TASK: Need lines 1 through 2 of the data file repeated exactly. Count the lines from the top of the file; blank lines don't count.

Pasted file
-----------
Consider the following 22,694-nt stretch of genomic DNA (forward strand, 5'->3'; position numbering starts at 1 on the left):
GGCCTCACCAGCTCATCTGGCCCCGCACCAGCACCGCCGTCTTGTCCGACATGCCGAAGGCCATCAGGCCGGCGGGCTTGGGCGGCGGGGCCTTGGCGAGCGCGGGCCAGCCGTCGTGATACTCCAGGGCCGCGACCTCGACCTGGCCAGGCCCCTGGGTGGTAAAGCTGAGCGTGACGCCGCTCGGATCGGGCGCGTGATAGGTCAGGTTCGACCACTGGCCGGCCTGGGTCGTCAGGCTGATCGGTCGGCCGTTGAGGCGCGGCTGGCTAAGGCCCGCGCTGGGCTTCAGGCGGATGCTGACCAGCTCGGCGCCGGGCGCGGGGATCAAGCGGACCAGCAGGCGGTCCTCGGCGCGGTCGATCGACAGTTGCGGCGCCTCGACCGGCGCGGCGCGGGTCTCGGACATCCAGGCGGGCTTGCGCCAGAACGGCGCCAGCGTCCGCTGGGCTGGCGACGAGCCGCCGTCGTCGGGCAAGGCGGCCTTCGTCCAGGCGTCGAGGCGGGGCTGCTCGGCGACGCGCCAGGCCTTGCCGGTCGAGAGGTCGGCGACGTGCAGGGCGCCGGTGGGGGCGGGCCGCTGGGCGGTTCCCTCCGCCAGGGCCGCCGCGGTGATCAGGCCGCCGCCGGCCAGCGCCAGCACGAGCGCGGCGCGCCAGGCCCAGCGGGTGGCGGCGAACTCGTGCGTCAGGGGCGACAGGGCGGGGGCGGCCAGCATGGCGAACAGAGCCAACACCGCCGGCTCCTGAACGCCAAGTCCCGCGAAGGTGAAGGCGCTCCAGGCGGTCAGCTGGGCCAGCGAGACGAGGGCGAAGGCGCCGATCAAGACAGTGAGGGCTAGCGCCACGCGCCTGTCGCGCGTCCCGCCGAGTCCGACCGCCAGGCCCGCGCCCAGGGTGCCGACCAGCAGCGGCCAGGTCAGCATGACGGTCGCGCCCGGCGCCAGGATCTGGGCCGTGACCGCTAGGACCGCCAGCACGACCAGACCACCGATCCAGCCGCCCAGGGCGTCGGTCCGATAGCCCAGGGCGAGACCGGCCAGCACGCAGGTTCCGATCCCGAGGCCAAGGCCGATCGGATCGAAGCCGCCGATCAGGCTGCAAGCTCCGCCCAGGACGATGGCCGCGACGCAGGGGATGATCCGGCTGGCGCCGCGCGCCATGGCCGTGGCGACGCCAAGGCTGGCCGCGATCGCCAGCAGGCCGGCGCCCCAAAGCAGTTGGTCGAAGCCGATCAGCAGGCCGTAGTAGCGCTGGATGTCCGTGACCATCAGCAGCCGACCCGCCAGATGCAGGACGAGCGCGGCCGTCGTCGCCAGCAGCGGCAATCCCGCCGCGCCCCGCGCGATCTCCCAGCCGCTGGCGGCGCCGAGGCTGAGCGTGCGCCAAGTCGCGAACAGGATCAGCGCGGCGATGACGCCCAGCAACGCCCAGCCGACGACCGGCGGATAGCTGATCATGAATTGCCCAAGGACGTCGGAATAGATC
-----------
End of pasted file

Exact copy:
Consider the following 22,694-nt stretch of genomic DNA (forward strand, 5'->3'; position numbering starts at 1 on the left):
GGCCTCACCAGCTCATCTGGCCCCGCACCAGCACCGCCGTCTTGTCCGACATGCCGAAGGCCATCAGGCCGGCGGGCTTGGGCGGCGGGGCCTTGGCGAGCGCGGGCCAGCCGTCGTGATACTCCAGGGCCGCGACCTCGACCTGGCCAGGCCCCTGGGTGGTAAAGCTGAGCGTGACGCCGCTCGGATCGGGCGCGTGATAGGTCAGGTTCGACCACTGGCCGGCCTGGGTCGTCAGGCTGATCGGTCGGCCGTTGAGGCGCGGCTGGCTAAGGCCCGCGCTGGGCTTCAGGCGGATGCTGACCAGCTCGGCGCCGGGCGCGGGGATCAAGCGGACCAGCAGGCGGTCCTCGGCGCGGTCGATCGACAGTTGCGGCGCCTCGACCGGCGCGGCGCGGGTCTCGGACATCCAGGCGGGCTTGCGCCAGAACGGCGCCAGCGTCCGCTGGGCTGGCGACGAGCCGCCGTCGTCGGGCAAGGCGGCCTTCGTCCAGGCGTCGAGGCGGGGCTGCTCGGCGACGCGCCAGGCCTTGCCGGTCGAGAGGTCGGCGACGTGCAGGGCGCCGGTGGGGGCGGGCCGCTGGGCGGTTCCCTCCGCCAGGGCCGCCGCGGTGATCAGGCCGCCGCCGGCCAGCGCCAGCACGAGCGCGGCGCGCCAGGCCCAGCGGGTGGCGGCGAACTCGTGCGTCAGGGGCGACAGGGCGGGGGCGGCCAGCATGGCGAACAGAGCCAACACCGCCGGCTCCTGAACGCCAAGTCCCGCGAAGGTGAAGGCGCTCCAGGCGGTCAGCTGGGCCAGCGAGACGAGGGCGAAGGCGCCGATCAAGACAGTGAGGGCTAGCGCCACGCGCCTGTCGCGCGTCCCGCCGAGTCCGACCGCCAGGCCCGCGCCCAGGGTGCCGACCAGCAGCGGCCAGGTCAGCATGACGGTCGCGCCCGGCGCCAGGATCTGGGCCGTGACCGCTAGGACCGCCAGCACGACCAGACCACCGATCCAGCCGCCCAGGGCGTCGGTCCGATAGCCCAGGGCGAGACCGGCCAGCACGCAGGTTCCGATCCCGAGGCCAAGGCCGATCGGATCGAAGCCGCCGATCAGGCTGCAAGCTCCGCCCAGGACGATGGCCGCGACGCAGGGGATGATCCGGCTGGCGCCGCGCGCCATGGCCGTGGCGACGCCAAGGCTGGCCGCGATCGCCAGCAGGCCGGCGCCCCAAAGCAGTTGGTCGAAGCCGATCAGCAGGCCGTAGTAGCGCTGGATGTCCGTGACCATCAGCAGCCGACCCGCCAGATGCAGGACGAGCGCGGCCGTCGTCGCCAGCAGCGGCAATCCCGCCGCGCCCCGCGCGATCTCCCAGCCGCTGGCGGCGCCGAGGCTGAGCGTGCGCCAAGTCGCGAACAGGATCAGCGCGGCGATGACGCCCAGCAACGCCCAGCCGACGACCGGCGGATAGCTGATCATGAATTGCCCAAGGACGTCGGAATAGATC